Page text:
The Australia-Pacific Technical College (APTC) has established a relationship with Fiji’s key stakeholders and employees in the garment industry, with the introduction of its new Fashion program. The seven month pilot program which began in March, 2014 in Suva, is an industry based program that seeks to develop the skills of employees from this growing and vibrant sector.
According to APTC Chief Executive Officer, Denise O’Brien acknowledged that “the partnership between the APTC and the Textile Clothing and Footwear Council of Fiji (TCFC) supports the industry with the introduction of the Certificate III in Applied Fashion Design and Technology in response to the growing demand for technical skills for the garment manufacturing and burgeoning fashion industry in Fiji”.
Program trainer Jodie Araya says the program, which has been designed to help improve the performance of participants within their respective workplace, is doing very well despite being in its early stages. She noted that there was a positive mix of both male and female employees who held different roles within the workplace.
Jodie also mentioned that the students, who have been employed in the industry for some time, have responded positively to the training, and have said that they understand more about the different processes involved in the manufacturing of textiles and garments from the start to the end of the process.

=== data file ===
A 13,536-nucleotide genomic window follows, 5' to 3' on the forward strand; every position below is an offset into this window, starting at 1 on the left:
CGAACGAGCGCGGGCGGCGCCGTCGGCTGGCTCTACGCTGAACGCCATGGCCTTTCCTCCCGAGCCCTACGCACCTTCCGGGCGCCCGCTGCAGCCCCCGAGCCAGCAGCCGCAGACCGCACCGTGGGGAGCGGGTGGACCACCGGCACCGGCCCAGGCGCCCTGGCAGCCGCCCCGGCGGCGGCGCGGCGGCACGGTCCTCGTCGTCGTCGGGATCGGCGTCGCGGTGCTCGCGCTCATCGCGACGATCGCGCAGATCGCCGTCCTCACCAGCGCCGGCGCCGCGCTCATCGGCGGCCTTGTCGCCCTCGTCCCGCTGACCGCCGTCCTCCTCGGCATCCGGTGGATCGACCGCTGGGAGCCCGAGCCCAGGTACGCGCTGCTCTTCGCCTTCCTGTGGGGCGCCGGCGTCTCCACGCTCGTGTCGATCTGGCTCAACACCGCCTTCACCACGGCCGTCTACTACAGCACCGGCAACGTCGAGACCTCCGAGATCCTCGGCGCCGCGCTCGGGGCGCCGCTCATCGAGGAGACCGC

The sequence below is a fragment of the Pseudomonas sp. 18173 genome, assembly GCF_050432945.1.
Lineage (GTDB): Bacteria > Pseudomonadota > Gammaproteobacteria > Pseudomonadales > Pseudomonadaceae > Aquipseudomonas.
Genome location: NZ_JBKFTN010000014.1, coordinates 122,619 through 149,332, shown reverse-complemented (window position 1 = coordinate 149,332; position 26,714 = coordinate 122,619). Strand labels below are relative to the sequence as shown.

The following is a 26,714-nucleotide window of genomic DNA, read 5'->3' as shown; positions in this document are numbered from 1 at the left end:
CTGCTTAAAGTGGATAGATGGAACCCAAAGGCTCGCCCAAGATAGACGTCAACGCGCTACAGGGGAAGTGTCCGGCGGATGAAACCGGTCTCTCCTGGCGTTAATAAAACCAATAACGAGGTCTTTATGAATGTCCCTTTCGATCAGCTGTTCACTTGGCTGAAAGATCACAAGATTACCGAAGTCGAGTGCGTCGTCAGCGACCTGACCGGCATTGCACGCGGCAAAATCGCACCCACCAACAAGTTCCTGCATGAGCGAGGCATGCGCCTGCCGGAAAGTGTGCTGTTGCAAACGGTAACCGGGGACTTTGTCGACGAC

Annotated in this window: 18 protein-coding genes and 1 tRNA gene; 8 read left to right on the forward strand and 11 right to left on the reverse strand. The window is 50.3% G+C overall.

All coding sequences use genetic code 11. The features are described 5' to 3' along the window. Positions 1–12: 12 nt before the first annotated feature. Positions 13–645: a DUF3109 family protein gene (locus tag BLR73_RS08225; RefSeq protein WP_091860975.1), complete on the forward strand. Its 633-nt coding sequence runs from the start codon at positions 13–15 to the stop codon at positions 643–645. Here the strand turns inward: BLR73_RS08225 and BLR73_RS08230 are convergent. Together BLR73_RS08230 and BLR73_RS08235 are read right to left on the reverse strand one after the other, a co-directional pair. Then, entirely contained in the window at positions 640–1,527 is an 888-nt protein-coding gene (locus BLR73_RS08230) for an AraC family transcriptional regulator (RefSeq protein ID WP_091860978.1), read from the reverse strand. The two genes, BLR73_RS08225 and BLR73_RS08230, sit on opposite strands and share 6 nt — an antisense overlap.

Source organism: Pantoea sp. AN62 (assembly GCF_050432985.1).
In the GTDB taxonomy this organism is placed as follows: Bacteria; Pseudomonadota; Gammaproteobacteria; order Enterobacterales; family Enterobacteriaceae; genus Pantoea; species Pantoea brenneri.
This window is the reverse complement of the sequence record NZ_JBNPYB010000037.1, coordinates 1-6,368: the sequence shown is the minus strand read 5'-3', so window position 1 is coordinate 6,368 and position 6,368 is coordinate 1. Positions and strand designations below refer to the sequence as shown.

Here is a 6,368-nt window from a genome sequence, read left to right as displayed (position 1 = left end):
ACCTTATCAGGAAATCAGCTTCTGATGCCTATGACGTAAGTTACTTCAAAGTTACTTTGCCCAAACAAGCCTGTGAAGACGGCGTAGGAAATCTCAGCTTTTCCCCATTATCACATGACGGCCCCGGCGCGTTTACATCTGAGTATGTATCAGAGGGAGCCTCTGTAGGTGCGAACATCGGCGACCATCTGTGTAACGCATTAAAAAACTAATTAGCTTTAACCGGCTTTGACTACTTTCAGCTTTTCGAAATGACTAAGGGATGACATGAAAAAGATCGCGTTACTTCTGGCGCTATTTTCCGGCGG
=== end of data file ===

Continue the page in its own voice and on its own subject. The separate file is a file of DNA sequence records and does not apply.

“Fiji has the infrastructure to manufacture but designing is still in its early stages. The idea of Made-in-Fiji is brilliant, and Fiji has a wonderful atmosphere for creativity, and this is an opportunity for local garment manufacturers to seize,” she said.
She added that there is a very big market for fashion design, especially with the increased enthusiasm around and recognition of Fiji Fashion Week as a key event in Fiji’s social scene. Fiji Fashion Week holds an annual week-long event which provides a platform to showcase local designers and their designs.
Jodie said that students also learn from each other, they all have different backgrounds and specialised skills, for example, “some work with flame resistant fabric and the other students end up learning more about fabric content”.
The program focuses on design, pattern-making, sewing, and quality aspects to help students understand the actual processes involved in designing, and having the ability to become more familiar with the garment.
The pilot program is currently being carried out in the workplace, with the initial intake of participants being employees of Mark One Apparel. Mark One Apparel CAD Room Manager, Sashi Vimlesh Singh, a participant in the program acknowledged the benefits of the program to himself as an employee and to his industry saying, “we are grateful to have an overseas trainer teaching us, and drawing our attention to our own potential which we could use to compete with the overseas market.”
While there is the challenge of finding resources in the country, the employers that APTC has been fortunate to work with have been very helpful. APTC works with its partners and the various industries they represent, to respond to demand for skills, offering courses that develop real skills for real jobs.